Making the decision to bring home a new furry family member is an important one with many factors to consider.
On top of becoming constant companions and an important part of our history, research shows there are also a number of health benefits to pet ownership, including a U.S. Department of Health study that found that having pets can lead to a lower risk of heart attack.
Often, though, owning a pet can have the biggest impact on kids.
“The bond between a child and an animal can be even stronger than one between the parents and the animal,” says Louise Hindle, founder of the Ottawa-based Cat Rescue Network.
“I think that this is, in part, because children are always coming up with interesting games to play, and they have more time to spend with the family pet. This does not only apply to young children – when teens are going through the stage where they feel nobody understands them, the unconditional love of a pet provides them with some calm during a period when their emotions are turbulent. I recall that my son, in particular, tended to hide the fact that something was troubling him, but the dog always knew. If I noticed the dog spending a lot of time with him, even sleeping with him, I knew something was bothering my son.”
The Ontario SPCA points to an American study of university students that found those who had pets when they were young were more self-confident. Further research by the University of Queensland in Australia showed that animals can even help children with autism spectrum disorders display more social behaviors, like talking and making physical contact, as well as laugh and smile more.
Of course, picking the right fur baby for your family is key. When it comes to adopting your first pet, there are a number of reasons why you should consider a rescue.
Helen Schur of Sit With Me Dog Rescue, an Ottawa-based organization, says adopting a rescue animal means your pet comes with a lot of useful information, which can help you choose the perfect pet for your family.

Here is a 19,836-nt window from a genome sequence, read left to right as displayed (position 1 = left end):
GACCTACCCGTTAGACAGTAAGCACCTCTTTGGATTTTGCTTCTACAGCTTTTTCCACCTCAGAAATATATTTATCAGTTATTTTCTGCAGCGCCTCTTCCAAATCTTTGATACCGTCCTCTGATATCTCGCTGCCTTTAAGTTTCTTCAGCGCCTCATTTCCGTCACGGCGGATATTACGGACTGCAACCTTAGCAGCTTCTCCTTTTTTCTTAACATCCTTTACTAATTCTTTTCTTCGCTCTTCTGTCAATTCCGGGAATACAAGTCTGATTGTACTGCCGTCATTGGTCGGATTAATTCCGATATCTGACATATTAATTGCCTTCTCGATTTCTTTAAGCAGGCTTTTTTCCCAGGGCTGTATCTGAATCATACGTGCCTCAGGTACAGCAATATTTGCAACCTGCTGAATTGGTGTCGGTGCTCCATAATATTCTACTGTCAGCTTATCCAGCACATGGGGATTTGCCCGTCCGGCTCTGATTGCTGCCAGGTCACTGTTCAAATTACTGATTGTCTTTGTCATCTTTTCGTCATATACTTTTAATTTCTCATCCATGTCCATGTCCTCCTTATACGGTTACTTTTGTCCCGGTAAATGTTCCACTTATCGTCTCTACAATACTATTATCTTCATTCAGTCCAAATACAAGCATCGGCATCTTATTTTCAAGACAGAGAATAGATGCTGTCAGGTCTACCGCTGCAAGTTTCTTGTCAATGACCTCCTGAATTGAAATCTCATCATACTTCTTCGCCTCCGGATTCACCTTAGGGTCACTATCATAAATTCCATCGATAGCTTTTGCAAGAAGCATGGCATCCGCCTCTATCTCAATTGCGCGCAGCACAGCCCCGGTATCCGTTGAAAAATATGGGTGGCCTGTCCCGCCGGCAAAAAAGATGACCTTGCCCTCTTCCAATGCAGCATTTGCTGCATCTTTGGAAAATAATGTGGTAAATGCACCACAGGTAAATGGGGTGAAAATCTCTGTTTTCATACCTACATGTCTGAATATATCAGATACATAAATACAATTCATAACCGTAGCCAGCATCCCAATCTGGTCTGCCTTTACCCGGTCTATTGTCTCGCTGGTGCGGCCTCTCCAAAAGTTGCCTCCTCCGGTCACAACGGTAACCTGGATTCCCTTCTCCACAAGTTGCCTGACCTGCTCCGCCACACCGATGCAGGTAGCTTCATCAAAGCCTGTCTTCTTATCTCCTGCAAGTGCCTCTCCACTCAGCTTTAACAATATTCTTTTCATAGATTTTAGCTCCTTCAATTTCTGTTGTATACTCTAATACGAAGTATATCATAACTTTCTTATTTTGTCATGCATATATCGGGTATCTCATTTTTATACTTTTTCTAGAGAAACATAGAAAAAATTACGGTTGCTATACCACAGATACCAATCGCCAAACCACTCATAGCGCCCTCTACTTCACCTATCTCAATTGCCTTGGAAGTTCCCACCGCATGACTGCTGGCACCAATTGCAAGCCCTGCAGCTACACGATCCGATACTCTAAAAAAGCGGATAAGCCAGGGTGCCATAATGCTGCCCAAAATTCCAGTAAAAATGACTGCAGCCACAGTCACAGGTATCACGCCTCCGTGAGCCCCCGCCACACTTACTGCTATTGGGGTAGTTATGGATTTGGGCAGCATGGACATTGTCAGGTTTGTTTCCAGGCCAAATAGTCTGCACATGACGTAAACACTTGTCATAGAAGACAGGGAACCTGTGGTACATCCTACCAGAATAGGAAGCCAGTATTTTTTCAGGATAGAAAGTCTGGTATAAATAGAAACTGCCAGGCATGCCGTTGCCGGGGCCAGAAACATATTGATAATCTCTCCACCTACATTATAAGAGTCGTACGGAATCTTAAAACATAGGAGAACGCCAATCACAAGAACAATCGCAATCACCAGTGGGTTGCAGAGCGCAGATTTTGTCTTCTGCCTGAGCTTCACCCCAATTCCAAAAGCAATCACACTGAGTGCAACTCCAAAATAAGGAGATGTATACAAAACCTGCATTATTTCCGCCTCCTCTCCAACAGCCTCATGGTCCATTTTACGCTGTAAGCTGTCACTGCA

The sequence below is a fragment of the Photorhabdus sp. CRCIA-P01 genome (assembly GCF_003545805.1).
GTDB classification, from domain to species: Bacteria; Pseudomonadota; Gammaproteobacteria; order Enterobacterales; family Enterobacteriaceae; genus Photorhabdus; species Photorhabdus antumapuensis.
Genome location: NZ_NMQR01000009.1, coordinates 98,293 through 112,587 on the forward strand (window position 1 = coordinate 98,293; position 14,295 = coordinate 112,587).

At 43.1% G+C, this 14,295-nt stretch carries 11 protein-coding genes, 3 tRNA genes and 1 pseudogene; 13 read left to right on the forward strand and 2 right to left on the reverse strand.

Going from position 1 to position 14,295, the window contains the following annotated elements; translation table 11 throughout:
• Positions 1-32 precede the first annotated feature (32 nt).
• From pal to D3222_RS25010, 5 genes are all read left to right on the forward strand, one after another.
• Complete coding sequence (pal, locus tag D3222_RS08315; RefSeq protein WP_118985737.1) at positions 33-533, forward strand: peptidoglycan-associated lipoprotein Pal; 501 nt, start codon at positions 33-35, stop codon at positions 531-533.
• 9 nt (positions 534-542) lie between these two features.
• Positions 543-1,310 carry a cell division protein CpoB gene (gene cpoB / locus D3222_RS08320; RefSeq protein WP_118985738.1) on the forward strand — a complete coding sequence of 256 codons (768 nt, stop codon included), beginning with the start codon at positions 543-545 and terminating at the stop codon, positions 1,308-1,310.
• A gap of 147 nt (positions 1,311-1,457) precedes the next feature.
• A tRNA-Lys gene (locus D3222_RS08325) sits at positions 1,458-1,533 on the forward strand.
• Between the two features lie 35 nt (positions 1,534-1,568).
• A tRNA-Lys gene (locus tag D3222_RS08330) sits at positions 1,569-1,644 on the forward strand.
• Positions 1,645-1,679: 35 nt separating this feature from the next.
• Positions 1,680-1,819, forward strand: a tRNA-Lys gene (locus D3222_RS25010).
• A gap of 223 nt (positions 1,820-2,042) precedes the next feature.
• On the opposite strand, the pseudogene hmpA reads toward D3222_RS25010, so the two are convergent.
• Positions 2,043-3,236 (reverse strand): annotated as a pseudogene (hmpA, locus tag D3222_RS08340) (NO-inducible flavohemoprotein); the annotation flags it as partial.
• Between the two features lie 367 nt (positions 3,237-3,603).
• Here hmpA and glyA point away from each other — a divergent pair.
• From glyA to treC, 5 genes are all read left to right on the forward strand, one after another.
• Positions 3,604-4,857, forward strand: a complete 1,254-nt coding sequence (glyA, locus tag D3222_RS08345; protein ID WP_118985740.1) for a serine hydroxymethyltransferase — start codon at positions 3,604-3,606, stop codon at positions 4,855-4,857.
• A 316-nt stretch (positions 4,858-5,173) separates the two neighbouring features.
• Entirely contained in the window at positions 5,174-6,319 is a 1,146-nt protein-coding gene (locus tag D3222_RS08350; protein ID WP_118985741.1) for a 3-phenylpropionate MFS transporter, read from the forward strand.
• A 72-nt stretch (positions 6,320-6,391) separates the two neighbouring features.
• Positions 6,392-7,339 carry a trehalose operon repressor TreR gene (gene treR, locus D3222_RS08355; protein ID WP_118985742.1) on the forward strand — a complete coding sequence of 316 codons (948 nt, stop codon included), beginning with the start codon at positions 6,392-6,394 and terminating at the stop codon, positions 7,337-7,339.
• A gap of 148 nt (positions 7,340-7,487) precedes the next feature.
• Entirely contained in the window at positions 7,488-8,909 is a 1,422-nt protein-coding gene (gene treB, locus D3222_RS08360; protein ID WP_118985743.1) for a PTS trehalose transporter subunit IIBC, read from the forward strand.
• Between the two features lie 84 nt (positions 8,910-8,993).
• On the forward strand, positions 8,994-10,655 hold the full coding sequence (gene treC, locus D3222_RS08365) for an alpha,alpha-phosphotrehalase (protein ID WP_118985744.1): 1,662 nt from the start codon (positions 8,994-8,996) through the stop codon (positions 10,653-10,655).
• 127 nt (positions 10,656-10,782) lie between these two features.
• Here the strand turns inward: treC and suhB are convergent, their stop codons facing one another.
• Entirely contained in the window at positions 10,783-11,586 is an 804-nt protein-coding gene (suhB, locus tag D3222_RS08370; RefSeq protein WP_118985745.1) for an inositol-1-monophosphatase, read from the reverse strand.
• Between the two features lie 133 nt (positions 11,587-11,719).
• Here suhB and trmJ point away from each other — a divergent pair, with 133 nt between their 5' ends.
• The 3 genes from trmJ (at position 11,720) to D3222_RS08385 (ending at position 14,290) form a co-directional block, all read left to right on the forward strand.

“The great thing about rescues is that they are living in private homes, so we really get to know their personalities,” she explains.
“We know the things that they excel at and we know the challenges that they have. We know their temperament, their energy level, we know whether they’re house trained, crate trained, whether they can live with kids or other dogs, if they counter surf, or if they’re good in cars. All these things that you don’t get when you see a dog sitting in a shelter or in a pet store.”
That’s a sentiment that Hindle shares.
“Matching animal to family is very important – that is something rescues do very well. A good rescue would not adopt out an unpredictable animal to a family with a child and they often do not adopt out a small, vulnerable one to a family with toddlers either. Businesses that breed animals for profit are sometimes less apt to focus on matching (and) less apt to do any ongoing support,” Hindle says.
“Simply knowing the characteristics of a breed is not enough – knowing the characteristics of a particular animal is far more effective in the determination of a good match.”
For more resources on what to consider before bringing home a new pet, check out the Before You Get a Pet Future Pet Parent Guide, which covers everything from introducing new pets to children and budgeting for your new furry friend to how to socialize them properly. Visit beforeyougetapet.com for more information.
Beyond cats and dogs
In some cases, a smaller pet might be the best option for your family. Small animals – like fish or hamsters – require significantly less of an investment of time and money and most of their basic needs (feeding and cleaning, for example) might be easier for a child to manage on their own or with minimal supervision.
Source: Animal Planet